Most New Year's resolutions don't face as much pressure as this year's thanks to the dreaded Mayan calendar.
Sure, they had art, architecture, mathematics and astrology, but despite more than 1,500 years of steadily evolving civilization, the Mayans couldn't fend off a few boatloads of sea-weary Spanish. Inquisitions aside, the Spanish are good at futbol, clay-court tennis and cuisine.
So how accurate can their doomsday calendar be? Assuming we're all still around this time next year to keep score, here, in no particular order, are 12 food-related issues, openings and phenomena I'm looking forward to experiencing, eating, cooking, drinking or helping in 2012.
Local: Chef Ryan Parrott leaves the kitchen at Iguana Mexican Grill — though not completely — to open this ambitious concept in Norman. Local ingredients, seasonal menu and lots of square-footage. Look for it in February.
Chuy's: Here's one I just found out is coming true. I grew up just minutes from the original Chuy's Fine Tex-Mex in Austin, which was a tiny little shack near Zilker Park notable for churched-up Tex-Mex served under hubcaps and papier-mache fish that hung from the ceiling. For $4.99, I could get an order of fajitas served in a sizzling cast-iron skillet and make it back in time for fifth-hour Shop. Now, Chuy's is a Tex-Mex dynasty with locations all across Texas. Chuy's opens in Tulsa this February, and I on Tuesday got word plans for a Norman location at 760 Interstate Drive (the old Santa Fe Cattle Co. site) are set for a spring/summer opening, according to Michael Hatcher, Chuy's vice president of real estate and development. As most of you know, I'm not one who frequents chain restaurants, but I'm confident Chuy's will affect local Mexican restaurants the way Whole Foods affected local grocery stores. Hatcher said more locations are planned for Oklahoma City in the near future, so local purveyors of Tex-Mex are officially on notice.
Local movement moves beyond the true believers: There is a small but passionate group of locavores in Oklahoma City. I'm hoping that by this time next year, it doubles in size and every year after. Thanks to the aforementioned Whole Foods effect, local ingredients are increasingly available. We plan to introduce you to more of them on these pages throughout the year.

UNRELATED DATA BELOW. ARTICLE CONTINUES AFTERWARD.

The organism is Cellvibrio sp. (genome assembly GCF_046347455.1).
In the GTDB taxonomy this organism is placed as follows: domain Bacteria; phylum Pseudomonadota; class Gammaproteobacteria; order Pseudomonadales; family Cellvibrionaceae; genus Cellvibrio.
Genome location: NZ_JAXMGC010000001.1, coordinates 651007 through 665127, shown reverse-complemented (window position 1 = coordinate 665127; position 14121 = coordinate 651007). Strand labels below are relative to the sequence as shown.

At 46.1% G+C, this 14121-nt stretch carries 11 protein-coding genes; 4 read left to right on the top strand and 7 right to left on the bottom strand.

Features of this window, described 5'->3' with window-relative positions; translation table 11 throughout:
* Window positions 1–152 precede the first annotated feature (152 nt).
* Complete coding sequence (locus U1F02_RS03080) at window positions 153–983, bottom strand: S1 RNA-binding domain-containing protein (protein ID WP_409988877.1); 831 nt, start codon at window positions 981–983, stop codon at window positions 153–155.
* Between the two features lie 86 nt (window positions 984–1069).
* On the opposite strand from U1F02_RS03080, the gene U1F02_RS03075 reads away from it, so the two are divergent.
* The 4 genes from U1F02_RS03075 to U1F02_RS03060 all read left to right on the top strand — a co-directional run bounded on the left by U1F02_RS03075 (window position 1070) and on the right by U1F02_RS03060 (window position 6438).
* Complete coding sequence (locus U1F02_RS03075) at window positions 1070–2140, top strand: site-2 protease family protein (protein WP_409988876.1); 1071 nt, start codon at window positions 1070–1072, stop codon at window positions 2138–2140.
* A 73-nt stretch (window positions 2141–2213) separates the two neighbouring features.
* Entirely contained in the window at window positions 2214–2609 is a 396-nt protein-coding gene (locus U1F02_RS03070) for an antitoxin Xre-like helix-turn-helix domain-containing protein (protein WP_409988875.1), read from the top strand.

Street food growth: The south side of the city has had a large if not healthy street food scene for years. Bobo's Chicken has quietly made a small fortune dominating late-night trailer food for a good while. Groups such as H&8th have tried with some success to start an organized effort to gather and sup after hours. I would love to see some of the young chefs in town ply their wares. But this will take teamwork between city/county officials and vendors. Play nice, and everyone will prosper.
Whole hog: I have the locale to dig the hole. The pig is not too difficult to find, but the time is. This year will be the year. And when I do, there will be public invitations, we promise.
Drop tonnage: Pretty sure I heard a beeping sound while we were doing the moonwalk with Dance Central 2 on Christmas.
Continued improvement in school menus: Edmond schools have set the standard for improving the food they feed children. Here's hoping it becomes the standard and we can forever wipe cheese nachos as an entree off the menu.
Better education at home about food: Following up on the above wish, it all starts at home. If we cook more with fresh ingredients, use far fewer processed foods and boxed meals, we will train the palate of our children. Bad eating habits are born and die at home.
Changes to the liquor laws: I would love to buy wine at the grocery store — on Sunday. But this isn't the only change I'd like to see. I think liquor stores should be able to sell corkscrews, mixers, soft drinks and anything else they want in order to compete. I understand allowing this will have an adverse effect on local liquor stores, particularly the small ones. I have great respect for liquor store owners who have played by the rules and built successful operations. On the other hand, the Internet has cost a lot of jobs for my friends in newspaper, and local radio/
Growth for slow foods: God bless Kerry Norman and Kamala Gamble for this collection of locavores dedicated to sharing the gospel of local artisanal and organic food producers. If you're reading this column, you should be a member of this group. And you should invite at least five friends to join you. Do it at www.slow
Drink more Amarone: While sharing a bottle of a nice Chianti with my favorite wine snob, George Percy of Tallahassee, Fla., he told me that if while perusing a list of Italian wines I should come across anything marked Amarone, I should order it. Amarone is made up of the Corvina, Rondinella and Molinara grapes. As luck would have it, while dining with Michel and Alain Buthion at Bellini's (story Thursday in Mood), Michel had a bottle of Sartori de Varona 2007 Amarone brought to the table. One sip followed by a large gulp later, I knew George was right.
Help Oklahoma develop a signature flavor: I love fried-